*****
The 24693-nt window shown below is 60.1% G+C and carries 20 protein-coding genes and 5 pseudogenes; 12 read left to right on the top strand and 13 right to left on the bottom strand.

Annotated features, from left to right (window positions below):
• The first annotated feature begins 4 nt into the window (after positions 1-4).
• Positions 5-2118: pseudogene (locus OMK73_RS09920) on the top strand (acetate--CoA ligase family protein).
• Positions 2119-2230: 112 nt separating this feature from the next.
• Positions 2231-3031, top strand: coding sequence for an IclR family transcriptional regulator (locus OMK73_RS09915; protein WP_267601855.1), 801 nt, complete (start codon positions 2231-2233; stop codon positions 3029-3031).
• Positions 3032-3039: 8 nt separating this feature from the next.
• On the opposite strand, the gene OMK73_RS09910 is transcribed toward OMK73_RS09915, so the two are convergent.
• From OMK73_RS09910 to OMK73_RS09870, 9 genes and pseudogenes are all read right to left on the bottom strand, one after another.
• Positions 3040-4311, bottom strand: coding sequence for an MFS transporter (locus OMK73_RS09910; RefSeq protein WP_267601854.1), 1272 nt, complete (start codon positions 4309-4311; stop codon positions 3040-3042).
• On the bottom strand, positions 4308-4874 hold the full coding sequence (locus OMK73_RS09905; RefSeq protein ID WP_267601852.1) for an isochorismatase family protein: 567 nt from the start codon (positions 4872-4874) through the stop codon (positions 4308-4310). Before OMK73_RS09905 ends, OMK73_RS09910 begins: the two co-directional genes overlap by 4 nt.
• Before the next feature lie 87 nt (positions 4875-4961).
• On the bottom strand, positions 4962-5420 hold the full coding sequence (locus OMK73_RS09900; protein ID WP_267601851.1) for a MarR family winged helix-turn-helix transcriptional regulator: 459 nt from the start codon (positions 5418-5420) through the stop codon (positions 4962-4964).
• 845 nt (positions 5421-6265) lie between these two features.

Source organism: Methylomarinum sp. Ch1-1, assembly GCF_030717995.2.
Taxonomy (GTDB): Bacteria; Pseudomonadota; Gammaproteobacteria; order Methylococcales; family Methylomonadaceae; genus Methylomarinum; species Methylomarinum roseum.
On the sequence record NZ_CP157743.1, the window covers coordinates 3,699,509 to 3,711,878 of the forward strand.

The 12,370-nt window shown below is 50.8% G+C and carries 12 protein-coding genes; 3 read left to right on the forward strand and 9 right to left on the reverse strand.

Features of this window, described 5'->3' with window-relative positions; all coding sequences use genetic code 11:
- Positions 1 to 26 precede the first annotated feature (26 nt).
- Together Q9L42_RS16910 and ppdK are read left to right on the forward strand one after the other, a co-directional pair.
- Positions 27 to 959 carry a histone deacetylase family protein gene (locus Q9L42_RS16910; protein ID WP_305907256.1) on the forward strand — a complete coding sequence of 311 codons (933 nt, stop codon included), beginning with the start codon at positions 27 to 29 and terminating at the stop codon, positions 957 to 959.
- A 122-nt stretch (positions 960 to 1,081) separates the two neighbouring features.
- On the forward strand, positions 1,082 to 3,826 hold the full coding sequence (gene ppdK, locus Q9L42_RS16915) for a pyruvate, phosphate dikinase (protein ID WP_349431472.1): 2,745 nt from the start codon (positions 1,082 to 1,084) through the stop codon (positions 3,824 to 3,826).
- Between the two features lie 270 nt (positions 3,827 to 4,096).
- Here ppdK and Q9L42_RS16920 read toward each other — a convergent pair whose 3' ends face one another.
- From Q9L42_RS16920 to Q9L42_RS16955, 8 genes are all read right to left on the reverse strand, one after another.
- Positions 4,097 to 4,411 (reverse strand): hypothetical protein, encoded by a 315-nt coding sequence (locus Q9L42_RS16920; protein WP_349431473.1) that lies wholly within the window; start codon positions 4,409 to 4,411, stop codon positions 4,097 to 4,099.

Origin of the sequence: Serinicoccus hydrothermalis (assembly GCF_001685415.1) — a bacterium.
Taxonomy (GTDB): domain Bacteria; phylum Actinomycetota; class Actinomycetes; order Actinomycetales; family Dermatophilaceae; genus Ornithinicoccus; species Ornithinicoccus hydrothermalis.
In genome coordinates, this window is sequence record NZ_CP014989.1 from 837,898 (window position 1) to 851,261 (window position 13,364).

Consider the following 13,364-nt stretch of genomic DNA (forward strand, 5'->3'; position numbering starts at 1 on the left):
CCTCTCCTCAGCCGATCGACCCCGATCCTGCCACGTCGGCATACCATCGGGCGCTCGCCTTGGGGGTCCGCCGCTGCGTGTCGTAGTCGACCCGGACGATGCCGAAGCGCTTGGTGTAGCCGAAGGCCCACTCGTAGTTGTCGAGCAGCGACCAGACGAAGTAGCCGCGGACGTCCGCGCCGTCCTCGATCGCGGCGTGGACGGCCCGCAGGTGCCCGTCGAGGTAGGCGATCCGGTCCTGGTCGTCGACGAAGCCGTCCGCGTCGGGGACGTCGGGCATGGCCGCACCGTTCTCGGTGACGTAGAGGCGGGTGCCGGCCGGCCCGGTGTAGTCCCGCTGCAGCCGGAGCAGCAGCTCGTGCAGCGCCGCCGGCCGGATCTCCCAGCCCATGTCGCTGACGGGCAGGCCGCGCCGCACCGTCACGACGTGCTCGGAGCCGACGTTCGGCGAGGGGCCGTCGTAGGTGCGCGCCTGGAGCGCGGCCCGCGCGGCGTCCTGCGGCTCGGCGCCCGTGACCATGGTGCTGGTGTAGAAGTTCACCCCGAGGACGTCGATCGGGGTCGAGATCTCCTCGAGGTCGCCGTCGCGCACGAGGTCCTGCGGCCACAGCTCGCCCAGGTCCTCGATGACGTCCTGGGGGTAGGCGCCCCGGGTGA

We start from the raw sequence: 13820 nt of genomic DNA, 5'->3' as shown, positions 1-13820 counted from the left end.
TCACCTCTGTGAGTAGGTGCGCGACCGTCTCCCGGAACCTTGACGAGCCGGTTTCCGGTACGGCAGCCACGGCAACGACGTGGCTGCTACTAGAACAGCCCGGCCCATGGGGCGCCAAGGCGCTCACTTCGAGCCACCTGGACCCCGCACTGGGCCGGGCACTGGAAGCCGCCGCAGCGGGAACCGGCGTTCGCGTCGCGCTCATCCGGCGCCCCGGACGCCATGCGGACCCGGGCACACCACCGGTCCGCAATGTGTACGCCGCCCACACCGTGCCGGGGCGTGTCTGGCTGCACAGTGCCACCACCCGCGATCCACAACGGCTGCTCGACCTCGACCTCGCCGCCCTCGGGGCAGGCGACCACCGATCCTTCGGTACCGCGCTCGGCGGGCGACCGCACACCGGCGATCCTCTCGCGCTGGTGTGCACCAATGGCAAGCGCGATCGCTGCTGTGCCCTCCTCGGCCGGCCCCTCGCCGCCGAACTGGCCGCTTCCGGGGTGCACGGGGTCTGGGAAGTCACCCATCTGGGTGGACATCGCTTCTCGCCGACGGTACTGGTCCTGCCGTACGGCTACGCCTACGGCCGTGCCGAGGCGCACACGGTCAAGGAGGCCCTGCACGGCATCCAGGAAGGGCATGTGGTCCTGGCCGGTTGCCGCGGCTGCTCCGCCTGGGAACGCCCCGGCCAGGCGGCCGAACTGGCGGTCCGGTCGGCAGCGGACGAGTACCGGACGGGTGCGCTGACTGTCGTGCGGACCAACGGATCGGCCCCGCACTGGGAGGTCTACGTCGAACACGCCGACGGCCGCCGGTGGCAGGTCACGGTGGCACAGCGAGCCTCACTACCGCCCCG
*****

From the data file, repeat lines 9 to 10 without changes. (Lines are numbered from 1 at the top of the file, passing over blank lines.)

• From OMK73_RS09910 to OMK73_RS09870, 9 genes and pseudogenes are all read right to left on the bottom strand, one after another.
• Positions 3040-4311, bottom strand: coding sequence for an MFS transporter (locus OMK73_RS09910; RefSeq protein WP_267601854.1), 1272 nt, complete (start codon positions 4309-4311; stop codon positions 3040-3042).